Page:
This section of our website is dedicated to the progress of mankind towards a world of Health and Social Justice. These goals cannot be achieved without ending the imbalance between rich and poor nations. Lessening the dependency of the developing nations on the economic power of the industrialized world has been a hallmark of progressive movements and their leaders. Conversely, cementing this economic imbalance has been the target of those interested in preserving the status quo.
In the modern world it has become increasingly difficult for the interests behind the status quo to maintain the economic imbalance with sheer force. Increasingly they are forced to resort to hiding their true intentions and even parading under the flag of progressive movements.
Creating this confusion among the people is part of preserving the status quo. It is not difficult, however, to unmask these tactics. The only question one has to ask is: does a political force decrease the dependency on rich countries and multinational corporations, or increase it?
The liberation of mankind from colonial structures and modern forms of global economic dependency has not been a straight road. Repeated setbacks have been imposed on this movement by global financial and economic interests.
Minutes (PDF, 139 kB) recording the first meeting between CIA director Richard Helms and high agency officials on covert operations against Allende.
A two-page memorandum of conversation (PDF, 167 kB), the final paragraph of which concludes with Henry Kissinger ordering the CIA to “continue keeping the pressure on every Allende weak spot in sight.”
A four-page cable (PDF, 408 kB) from CIA deputy director of plans, Thomas Karamessines, who conveys Henry Kissinger’s orders to CIA station chief in Santiago, Henry Hecksher: “It is firm and continuing policy that Allende be overthrown by a coup.” The “operating guidance” makes it clear that these operations are to be conducted so as to hide the “American hand,” and that the CIA is to ignore any orders to the contrary from Ambassador Korry who has not been informed of Track II operations.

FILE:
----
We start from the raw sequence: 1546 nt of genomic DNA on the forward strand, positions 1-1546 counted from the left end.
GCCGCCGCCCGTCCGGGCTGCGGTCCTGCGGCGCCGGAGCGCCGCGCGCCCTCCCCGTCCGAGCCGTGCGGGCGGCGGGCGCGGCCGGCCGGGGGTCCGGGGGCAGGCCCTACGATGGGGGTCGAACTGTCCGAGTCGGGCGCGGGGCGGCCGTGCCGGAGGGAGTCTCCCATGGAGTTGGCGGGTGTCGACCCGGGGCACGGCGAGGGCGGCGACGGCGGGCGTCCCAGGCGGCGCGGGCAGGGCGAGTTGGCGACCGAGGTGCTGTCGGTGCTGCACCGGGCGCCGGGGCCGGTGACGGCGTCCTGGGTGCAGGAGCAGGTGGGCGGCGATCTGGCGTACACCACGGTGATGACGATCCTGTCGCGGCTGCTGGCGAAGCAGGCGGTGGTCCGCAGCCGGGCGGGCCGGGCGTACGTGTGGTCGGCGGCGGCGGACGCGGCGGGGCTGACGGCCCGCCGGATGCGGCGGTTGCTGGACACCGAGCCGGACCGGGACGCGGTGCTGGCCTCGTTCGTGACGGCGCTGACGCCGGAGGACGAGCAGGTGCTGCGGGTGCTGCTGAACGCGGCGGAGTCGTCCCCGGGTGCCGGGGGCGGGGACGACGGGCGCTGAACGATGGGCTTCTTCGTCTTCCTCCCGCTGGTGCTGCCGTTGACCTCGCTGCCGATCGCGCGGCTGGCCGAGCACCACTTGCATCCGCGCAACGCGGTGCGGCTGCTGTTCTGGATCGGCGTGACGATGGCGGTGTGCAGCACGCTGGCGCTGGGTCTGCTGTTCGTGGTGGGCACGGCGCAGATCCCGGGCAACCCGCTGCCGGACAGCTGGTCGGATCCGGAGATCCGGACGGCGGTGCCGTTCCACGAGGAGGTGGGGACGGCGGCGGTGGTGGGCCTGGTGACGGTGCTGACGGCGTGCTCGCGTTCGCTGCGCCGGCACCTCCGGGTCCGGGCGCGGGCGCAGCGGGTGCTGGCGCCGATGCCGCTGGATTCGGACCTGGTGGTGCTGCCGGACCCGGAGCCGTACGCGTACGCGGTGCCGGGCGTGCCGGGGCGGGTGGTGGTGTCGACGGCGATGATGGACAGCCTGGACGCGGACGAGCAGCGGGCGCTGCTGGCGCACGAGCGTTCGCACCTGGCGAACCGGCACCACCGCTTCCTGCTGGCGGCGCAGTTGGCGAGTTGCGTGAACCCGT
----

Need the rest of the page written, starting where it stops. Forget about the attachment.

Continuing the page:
Three cables (PDF, 469 kB) between CIA headquarters in Langley, VA., and the CIA Station in Santiago addressing the secret shipment of weapons and ammunition for use in the plot to kidnap the Chilean military commander, General Rene Schneider.
An options paper (PDF, 1.73 MB), prepared for Henry Kissinger and the National Security Council on the day of Allende’s inauguration, laying out U.S. objectives, interests and potential policy toward Chile. U.S. interests were defined as preventing Chile from falling under Communist control and preventing the rest of Latin America from following Chile “as a model.”
A CIA report (PDF, 1.55 MB) summarizing its efforts to prevent Allende’s ratification as president and to foment a coup in Chile.
Strategy papers (PDF, 4.38 MB) prepared by an inter-agency Ad Hoc Working Group on Chile in response to a directive from Kissinger, showing that the Richard Nixon administration had engaged in an invisible economic blockade against Allende and intervened at the World Bank.
A situation report (PDF, 447 kB) prepared by U.S. Naval attache Patrick Ryan which reports positively on events in Chile during the coup. Ryan characterizes September 11 as “our D-Day”; states that the coup was “close to perfect”; and provides glowing commentary on the character of the Pinochet’s regime.